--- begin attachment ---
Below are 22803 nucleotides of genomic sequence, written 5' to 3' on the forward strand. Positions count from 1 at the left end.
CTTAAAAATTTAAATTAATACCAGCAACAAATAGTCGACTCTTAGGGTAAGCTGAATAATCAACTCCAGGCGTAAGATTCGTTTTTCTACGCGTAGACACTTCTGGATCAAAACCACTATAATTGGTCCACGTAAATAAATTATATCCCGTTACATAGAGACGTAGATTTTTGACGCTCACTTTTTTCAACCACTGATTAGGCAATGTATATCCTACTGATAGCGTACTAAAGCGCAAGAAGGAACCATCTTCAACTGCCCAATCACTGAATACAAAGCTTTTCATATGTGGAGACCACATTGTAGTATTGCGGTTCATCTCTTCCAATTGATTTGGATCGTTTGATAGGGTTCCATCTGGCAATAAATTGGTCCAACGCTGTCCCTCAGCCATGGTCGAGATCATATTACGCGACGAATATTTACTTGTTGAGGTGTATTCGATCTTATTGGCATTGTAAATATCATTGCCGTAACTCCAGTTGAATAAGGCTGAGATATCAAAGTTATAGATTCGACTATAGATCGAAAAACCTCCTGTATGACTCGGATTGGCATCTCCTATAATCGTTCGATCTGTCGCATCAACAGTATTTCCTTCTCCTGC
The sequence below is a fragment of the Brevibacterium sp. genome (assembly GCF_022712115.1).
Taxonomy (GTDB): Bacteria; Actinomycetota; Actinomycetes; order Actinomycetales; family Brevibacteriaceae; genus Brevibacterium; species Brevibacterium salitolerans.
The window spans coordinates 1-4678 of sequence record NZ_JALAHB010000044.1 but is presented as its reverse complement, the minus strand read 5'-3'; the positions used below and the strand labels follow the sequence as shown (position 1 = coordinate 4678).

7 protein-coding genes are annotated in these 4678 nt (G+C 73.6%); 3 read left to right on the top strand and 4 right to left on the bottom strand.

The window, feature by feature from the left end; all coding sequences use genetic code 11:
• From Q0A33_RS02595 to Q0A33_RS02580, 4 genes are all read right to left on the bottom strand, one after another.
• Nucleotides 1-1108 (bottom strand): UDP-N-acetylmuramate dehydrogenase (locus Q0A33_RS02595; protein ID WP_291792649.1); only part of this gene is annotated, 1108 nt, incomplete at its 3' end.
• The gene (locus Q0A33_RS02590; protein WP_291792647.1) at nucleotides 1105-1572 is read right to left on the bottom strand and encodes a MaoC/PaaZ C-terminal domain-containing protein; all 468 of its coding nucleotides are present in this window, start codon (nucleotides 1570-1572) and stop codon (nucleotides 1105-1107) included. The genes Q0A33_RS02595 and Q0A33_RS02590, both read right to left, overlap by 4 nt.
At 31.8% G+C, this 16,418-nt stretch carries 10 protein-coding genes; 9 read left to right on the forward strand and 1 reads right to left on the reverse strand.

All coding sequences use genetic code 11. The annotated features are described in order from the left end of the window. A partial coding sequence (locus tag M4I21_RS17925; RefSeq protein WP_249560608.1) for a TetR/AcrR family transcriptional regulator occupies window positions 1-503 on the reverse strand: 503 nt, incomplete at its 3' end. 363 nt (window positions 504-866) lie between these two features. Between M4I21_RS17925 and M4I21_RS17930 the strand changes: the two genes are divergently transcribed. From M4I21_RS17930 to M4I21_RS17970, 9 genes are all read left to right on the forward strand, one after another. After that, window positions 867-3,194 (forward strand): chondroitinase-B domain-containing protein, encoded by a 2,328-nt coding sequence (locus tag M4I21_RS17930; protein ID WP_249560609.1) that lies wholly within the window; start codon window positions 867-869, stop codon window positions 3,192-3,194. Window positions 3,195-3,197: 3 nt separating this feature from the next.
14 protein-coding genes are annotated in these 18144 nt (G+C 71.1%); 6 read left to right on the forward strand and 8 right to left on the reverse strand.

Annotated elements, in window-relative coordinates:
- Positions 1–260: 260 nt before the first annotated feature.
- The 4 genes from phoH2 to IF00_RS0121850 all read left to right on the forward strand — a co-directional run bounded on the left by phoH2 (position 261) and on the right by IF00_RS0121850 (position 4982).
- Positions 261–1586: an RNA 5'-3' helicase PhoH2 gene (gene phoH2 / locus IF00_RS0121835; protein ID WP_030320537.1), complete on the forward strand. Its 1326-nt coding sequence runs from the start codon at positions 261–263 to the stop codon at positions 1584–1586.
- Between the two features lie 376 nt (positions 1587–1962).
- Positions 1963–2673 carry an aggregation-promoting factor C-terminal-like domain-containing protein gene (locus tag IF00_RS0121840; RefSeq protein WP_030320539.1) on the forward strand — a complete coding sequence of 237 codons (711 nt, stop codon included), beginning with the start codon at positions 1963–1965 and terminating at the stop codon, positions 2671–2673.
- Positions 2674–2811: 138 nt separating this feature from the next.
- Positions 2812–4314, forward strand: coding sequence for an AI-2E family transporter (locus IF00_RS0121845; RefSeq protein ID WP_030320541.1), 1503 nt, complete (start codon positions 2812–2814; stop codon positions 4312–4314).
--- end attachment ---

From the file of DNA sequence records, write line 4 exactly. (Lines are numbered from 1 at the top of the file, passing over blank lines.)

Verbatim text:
Taxonomy (GTDB): Bacteria; Actinomycetota; Actinomycetes; order Actinomycetales; family Brevibacteriaceae; genus Brevibacterium; species Brevibacterium salitolerans.